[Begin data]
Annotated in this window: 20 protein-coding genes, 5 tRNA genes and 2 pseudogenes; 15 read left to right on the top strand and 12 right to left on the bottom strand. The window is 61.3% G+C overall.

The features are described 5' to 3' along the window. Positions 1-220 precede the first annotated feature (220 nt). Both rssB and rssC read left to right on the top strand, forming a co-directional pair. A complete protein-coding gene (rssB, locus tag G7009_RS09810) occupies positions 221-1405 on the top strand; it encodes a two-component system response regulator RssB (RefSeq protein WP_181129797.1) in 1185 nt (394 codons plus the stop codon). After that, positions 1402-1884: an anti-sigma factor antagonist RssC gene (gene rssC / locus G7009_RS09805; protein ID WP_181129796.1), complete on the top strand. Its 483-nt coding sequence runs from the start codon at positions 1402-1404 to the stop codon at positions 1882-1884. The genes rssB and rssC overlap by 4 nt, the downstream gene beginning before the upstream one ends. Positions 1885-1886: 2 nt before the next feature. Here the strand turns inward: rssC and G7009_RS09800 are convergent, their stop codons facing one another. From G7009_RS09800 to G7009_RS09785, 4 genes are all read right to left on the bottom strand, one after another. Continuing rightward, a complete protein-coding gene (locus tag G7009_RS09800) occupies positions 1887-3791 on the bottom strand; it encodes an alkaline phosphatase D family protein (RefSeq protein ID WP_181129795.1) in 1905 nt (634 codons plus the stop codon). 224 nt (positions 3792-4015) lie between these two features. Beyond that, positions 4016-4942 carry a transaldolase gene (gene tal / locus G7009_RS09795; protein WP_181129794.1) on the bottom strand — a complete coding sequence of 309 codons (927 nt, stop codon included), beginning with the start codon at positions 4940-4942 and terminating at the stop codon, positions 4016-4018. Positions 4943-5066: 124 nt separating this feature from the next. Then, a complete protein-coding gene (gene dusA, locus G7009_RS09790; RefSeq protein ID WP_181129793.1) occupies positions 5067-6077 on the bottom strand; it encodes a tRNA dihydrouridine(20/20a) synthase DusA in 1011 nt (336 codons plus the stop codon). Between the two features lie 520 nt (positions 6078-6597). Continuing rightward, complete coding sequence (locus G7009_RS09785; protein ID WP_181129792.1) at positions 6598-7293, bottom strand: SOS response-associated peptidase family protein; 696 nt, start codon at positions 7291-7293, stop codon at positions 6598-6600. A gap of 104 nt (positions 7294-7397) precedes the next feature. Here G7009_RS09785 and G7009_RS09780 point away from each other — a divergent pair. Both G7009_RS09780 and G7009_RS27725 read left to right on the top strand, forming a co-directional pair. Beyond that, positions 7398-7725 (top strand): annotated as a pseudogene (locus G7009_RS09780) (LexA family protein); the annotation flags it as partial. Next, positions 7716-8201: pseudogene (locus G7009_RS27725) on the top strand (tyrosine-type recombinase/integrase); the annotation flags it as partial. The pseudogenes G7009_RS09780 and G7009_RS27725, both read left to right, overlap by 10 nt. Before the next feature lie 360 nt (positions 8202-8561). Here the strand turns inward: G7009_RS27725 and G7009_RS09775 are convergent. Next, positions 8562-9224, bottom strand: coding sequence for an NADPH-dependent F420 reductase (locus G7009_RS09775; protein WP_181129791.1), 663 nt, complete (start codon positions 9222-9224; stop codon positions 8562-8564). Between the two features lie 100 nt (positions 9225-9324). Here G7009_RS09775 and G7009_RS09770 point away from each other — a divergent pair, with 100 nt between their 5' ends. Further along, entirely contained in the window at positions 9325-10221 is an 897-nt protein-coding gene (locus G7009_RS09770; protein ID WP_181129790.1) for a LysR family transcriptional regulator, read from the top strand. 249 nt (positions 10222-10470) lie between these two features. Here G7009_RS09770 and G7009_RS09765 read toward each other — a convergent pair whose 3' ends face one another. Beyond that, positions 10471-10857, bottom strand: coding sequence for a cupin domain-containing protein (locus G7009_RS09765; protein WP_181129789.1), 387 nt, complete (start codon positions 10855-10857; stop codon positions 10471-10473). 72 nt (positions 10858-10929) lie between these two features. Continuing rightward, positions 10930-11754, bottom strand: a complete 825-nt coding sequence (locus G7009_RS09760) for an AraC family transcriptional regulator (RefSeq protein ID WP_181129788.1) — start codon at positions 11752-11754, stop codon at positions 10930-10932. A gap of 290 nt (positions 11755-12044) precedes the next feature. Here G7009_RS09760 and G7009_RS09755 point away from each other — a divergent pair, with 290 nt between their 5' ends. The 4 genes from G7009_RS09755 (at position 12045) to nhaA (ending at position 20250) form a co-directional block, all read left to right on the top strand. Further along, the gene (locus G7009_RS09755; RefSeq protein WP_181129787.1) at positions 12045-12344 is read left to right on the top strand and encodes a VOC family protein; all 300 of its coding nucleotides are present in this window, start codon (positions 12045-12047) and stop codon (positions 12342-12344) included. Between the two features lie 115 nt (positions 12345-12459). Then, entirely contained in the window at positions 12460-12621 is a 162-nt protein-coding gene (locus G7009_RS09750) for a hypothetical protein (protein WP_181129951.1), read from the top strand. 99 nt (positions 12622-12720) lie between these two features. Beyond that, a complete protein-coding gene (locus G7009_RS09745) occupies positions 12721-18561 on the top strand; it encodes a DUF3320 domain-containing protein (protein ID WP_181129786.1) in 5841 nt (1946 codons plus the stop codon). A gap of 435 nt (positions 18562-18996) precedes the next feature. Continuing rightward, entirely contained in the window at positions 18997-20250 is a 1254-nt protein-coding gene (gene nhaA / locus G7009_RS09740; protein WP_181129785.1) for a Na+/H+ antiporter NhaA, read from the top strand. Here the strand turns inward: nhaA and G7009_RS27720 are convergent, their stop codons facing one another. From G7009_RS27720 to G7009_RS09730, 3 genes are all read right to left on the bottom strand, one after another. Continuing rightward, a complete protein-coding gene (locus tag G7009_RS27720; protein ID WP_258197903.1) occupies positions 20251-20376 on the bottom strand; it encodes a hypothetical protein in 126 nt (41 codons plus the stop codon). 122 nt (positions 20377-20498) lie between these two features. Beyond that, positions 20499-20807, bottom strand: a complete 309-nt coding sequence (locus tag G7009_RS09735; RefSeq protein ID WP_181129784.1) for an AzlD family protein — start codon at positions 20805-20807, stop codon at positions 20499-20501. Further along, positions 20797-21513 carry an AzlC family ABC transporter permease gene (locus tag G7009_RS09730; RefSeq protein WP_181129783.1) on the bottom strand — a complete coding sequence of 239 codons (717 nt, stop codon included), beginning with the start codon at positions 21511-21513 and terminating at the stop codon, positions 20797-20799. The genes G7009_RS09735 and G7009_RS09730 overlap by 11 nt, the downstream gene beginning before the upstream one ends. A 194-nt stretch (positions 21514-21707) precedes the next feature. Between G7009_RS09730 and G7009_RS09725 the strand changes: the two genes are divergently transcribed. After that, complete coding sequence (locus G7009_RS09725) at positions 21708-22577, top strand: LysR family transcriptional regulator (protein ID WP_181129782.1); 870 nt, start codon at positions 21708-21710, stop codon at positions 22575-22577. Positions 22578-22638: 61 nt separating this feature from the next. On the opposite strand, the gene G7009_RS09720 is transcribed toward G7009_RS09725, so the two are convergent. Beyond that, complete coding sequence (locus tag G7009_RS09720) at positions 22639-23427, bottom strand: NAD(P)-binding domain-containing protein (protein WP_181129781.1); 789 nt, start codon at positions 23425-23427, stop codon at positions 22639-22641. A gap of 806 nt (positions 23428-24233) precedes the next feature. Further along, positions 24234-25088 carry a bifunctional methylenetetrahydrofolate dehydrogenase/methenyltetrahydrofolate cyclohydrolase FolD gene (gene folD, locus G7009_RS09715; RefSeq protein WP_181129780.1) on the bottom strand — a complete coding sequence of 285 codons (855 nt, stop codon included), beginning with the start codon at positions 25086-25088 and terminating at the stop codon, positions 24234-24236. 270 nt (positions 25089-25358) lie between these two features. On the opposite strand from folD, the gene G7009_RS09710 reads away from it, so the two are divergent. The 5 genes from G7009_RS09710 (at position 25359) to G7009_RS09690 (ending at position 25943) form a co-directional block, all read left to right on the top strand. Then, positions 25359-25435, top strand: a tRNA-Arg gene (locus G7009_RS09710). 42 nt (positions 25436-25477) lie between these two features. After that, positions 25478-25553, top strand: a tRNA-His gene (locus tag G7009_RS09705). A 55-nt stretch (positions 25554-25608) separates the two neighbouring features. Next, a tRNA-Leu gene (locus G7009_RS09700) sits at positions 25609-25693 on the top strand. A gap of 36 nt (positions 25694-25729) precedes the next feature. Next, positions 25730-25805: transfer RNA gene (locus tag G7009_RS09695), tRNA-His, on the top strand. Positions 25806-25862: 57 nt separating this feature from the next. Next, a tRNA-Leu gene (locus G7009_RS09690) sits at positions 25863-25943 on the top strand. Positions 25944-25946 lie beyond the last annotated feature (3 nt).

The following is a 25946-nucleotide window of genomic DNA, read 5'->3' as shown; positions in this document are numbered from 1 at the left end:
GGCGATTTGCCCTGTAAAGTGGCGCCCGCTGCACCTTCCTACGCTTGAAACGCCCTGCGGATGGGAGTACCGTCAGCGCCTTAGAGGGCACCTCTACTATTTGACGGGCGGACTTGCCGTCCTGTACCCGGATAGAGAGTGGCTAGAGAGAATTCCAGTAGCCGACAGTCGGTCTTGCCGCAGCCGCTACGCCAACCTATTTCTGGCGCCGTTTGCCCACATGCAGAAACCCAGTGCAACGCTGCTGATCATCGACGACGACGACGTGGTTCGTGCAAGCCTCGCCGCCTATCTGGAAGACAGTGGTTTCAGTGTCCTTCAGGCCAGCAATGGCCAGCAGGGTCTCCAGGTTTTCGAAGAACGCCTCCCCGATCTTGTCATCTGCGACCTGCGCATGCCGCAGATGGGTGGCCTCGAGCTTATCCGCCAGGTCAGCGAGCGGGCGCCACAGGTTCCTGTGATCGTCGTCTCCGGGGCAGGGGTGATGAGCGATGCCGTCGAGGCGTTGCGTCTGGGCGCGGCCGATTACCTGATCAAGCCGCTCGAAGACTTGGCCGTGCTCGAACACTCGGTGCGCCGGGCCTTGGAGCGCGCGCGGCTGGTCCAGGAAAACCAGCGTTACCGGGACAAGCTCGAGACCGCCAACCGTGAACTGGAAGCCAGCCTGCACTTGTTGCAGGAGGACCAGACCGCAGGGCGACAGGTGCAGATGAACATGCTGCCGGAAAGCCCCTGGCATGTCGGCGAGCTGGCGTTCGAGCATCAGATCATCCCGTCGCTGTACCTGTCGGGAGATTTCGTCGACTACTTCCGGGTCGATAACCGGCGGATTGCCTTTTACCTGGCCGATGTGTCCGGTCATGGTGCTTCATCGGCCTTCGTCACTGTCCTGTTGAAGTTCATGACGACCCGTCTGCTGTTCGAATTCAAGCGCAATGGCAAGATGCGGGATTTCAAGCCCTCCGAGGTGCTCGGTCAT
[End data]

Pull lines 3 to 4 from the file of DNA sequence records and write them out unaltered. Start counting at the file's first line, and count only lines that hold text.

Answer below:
The following is a 25946-nucleotide window of genomic DNA, read 5'->3' as shown; positions in this document are numbered from 1 at the left end:
GGCGATTTGCCCTGTAAAGTGGCGCCCGCTGCACCTTCCTACGCTTGAAACGCCCTGCGGATGGGAGTACCGTCAGCGCCTTAGAGGGCACCTCTACTATTTGACGGGCGGACTTGCCGTCCTGTACCCGGATAGAGAGTGGCTAGAGAGAATTCCAGTAGCCGACAGTCGGTCTTGCCGCAGCCGCTACGCCAACCTATTTCTGGCGCCGTTTGCCCACATGCAGAAACCCAGTGCAACGCTGCTGATCATCGACGACGACGACGTGGTTCGTGCAAGCCTCGCCGCCTATCTGGAAGACAGTGGTTTCAGTGTCCTTCAGGCCAGCAATGGCCAGCAGGGTCTCCAGGTTTTCGAAGAACGCCTCCCCGATCTTGTCATCTGCGACCTGCGCATGCCGCAGATGGGTGGCCTCGAGCTTATCCGCCAGGTCAGCGAGCGGGCGCCACAGGTTCCTGTGATCGTCGTCTCCGGGGCAGGGGTGATGAGCGATGCCGTCGAGGCGTTGCGTCTGGGCGCGGCCGATTACCTGATCAAGCCGCTCGAAGACTTGGCCGTGCTCGAACACTCGGTGCGCCGGGCCTTGGAGCGCGCGCGGCTGGTCCAGGAAAACCAGCGTTACCGGGACAAGCTCGAGACCGCCAACCGTGAACTGGAAGCCAGCCTGCACTTGTTGCAGGAGGACCAGACCGCAGGGCGACAGGTGCAGATGAACATGCTGCCGGAAAGCCCCTGGCATGTCGGCGAGCTGGCGTTCGAGCATCAGATCATCCCGTCGCTGTACCTGTCGGGAGATTTCGTCGACTACTTCCGGGTCGATAACCGGCGGATTGCCTTTTACCTGGCCGATGTGTCCGGTCATGGTGCTTCATCGGCCTTCGTCACTGTCCTGTTGAAGTTCATGACGACCCGTCTGCTGTTCGAATTCAAGCGCAATGGCAAGATGCGGGATTTCAAGCCCTCCGAGGTGCTCGGTCAT